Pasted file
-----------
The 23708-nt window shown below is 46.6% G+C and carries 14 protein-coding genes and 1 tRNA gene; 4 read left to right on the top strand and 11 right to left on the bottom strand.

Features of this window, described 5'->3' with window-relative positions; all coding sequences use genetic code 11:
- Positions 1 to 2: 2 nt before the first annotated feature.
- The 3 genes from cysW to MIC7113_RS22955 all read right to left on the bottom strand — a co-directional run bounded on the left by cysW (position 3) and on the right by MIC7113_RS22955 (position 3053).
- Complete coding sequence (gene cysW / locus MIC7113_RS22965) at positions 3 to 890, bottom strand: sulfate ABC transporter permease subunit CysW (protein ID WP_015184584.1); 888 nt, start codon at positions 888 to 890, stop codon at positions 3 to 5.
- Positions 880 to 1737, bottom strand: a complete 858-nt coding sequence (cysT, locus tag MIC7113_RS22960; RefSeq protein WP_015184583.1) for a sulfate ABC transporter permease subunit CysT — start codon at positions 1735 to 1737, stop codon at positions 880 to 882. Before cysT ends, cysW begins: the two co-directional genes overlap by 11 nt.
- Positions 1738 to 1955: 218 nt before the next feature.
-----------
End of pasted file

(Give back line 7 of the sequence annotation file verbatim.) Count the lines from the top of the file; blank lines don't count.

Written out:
- Positions 1738 to 1955: 218 nt before the next feature.